Burns also pointed out every dollar spent on an ERP licence represents more than $100 in software installation. "Every piece that you licence is going to be very, very expensive to install and implement."
Alongside technology, CFOs and CIOs need to better collaborate when it comes to the skills sets and staff required to run complex ERP systems.
"Individuals spend entire careers implementing ERP systems, but often only have deep expertise in a handful of modules of which there are many dozens," Burns claimed. "Recruitment firms looking for ERP talent spout a raft of acronyms that make little sense to anyone outside the industry."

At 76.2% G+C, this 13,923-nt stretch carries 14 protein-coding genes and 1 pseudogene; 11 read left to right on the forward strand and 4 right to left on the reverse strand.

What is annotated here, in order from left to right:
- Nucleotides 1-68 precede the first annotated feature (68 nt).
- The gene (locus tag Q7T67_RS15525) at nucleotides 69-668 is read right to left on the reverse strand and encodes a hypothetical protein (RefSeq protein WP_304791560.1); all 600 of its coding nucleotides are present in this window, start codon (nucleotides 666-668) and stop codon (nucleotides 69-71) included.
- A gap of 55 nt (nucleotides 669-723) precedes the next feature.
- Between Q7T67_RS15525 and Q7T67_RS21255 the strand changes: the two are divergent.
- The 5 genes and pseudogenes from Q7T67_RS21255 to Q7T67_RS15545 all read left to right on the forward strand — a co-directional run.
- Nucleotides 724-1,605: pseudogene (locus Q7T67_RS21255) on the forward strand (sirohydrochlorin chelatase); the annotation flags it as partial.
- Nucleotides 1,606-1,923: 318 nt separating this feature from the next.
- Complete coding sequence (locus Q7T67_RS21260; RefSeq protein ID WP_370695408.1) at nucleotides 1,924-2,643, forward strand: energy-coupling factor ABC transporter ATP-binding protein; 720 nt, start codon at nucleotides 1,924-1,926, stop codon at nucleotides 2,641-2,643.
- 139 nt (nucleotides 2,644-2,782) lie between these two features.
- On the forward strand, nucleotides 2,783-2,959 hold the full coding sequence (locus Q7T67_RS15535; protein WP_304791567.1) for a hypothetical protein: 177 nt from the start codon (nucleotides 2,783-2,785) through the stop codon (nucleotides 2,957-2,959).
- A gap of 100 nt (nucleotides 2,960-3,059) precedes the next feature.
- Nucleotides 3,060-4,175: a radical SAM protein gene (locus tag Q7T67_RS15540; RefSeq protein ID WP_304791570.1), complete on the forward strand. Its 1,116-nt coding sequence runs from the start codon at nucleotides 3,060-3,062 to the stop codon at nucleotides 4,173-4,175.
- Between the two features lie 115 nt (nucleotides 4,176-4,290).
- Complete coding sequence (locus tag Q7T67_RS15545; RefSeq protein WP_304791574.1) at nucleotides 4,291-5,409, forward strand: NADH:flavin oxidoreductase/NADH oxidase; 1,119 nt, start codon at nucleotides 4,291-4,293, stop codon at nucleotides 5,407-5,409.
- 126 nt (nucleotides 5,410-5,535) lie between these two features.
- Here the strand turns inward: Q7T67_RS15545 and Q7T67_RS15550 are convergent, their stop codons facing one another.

He gave an example where a job advertisement on an Australian website said it was "looking for a dynamic leader with FI/CO, BI, SD, XI and MDM experience to start immediately".
"The fact that it is unlikely that any single person would actually have the above combination of skills shows even the ERP industry itself is struggling with its jargon," Burns said.
Burns is currently involved in a global research project by the LEF that looks at the future of ERP and the possible paths forward in dealing with some of its challenges. The LEF plans to publish the research in October this year, and is looking for participants.
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